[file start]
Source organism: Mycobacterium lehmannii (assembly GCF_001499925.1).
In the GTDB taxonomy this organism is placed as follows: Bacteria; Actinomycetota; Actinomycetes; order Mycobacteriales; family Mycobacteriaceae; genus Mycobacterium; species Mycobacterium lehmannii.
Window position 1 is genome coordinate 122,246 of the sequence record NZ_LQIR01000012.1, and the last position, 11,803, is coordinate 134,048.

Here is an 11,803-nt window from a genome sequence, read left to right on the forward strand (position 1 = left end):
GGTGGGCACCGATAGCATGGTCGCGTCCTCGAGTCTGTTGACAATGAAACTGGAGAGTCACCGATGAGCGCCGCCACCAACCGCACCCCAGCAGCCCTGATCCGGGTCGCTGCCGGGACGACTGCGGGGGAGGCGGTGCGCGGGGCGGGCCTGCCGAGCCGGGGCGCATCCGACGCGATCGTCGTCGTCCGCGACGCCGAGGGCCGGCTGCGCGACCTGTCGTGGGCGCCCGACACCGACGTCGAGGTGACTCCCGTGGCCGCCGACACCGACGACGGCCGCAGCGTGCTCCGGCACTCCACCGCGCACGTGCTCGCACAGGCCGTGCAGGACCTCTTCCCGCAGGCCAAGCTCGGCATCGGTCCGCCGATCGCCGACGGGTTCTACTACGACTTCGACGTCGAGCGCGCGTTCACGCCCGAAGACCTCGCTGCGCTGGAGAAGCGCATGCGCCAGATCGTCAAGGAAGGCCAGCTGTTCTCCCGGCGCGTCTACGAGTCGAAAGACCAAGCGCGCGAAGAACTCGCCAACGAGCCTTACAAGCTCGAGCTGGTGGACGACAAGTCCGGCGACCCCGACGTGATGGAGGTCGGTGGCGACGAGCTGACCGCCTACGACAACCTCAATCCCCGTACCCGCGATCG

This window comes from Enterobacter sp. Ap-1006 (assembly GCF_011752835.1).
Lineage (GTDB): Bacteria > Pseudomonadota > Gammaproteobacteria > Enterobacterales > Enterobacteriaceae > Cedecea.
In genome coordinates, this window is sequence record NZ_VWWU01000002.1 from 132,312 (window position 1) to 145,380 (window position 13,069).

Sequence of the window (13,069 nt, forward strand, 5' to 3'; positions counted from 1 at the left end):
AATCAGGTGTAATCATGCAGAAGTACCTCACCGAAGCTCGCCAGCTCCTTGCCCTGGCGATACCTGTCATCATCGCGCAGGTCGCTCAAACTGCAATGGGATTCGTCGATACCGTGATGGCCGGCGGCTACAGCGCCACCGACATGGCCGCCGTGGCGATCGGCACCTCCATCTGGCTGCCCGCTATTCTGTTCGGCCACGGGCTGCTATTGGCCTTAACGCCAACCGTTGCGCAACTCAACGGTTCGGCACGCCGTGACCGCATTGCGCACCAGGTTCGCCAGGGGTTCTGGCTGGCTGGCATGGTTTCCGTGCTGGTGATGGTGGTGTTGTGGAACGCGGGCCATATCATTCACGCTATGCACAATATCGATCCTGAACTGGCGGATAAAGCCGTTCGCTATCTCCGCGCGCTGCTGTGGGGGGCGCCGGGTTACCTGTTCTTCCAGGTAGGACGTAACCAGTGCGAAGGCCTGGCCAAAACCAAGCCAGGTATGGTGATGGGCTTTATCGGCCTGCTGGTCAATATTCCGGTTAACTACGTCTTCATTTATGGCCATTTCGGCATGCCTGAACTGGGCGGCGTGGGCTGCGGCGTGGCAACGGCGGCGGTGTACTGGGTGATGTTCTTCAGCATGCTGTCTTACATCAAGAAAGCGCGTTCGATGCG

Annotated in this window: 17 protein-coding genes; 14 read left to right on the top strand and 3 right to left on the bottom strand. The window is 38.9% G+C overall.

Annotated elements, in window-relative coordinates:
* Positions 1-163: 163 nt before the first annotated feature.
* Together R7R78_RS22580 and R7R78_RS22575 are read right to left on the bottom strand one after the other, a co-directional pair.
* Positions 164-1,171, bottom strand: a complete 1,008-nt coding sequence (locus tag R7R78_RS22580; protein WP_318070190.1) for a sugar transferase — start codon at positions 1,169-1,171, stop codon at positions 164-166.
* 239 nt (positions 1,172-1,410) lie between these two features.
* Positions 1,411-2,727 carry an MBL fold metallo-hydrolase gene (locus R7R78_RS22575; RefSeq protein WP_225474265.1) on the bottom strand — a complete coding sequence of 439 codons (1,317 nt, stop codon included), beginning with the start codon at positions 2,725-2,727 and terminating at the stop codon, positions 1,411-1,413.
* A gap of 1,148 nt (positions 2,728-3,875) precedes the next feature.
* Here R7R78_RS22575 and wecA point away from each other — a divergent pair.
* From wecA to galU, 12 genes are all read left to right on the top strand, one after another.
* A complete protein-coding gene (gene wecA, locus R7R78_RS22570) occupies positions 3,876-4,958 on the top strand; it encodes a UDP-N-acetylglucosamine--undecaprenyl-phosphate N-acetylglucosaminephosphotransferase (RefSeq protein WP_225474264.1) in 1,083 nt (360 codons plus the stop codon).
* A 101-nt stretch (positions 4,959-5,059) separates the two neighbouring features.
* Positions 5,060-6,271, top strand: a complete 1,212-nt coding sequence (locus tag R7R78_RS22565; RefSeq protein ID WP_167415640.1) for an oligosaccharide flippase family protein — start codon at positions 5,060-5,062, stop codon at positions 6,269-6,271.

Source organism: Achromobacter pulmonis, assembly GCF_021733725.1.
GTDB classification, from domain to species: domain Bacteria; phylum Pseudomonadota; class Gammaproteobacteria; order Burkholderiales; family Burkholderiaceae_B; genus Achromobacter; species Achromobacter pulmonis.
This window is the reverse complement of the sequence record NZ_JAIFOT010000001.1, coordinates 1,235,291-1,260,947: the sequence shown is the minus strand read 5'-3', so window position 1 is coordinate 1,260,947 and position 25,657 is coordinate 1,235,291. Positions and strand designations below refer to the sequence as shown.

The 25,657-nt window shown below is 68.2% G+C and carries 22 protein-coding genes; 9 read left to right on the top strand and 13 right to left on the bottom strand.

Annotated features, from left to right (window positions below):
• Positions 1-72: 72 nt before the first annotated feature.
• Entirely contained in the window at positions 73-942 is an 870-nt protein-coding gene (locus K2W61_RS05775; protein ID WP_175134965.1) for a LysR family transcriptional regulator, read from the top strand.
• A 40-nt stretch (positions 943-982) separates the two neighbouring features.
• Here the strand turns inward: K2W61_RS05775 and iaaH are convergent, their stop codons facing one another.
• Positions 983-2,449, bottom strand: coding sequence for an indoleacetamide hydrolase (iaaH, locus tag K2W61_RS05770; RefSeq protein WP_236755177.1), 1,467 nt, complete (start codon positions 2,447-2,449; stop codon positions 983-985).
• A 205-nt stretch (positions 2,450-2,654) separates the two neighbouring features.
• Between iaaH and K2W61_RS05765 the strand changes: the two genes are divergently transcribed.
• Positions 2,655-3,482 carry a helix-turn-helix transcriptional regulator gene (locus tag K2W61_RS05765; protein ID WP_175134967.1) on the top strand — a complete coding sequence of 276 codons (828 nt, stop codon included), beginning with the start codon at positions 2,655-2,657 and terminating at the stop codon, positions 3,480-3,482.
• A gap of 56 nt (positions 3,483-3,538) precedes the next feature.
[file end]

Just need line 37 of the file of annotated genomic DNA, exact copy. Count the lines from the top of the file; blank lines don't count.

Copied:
• A gap of 56 nt (positions 3,483-3,538) precedes the next feature.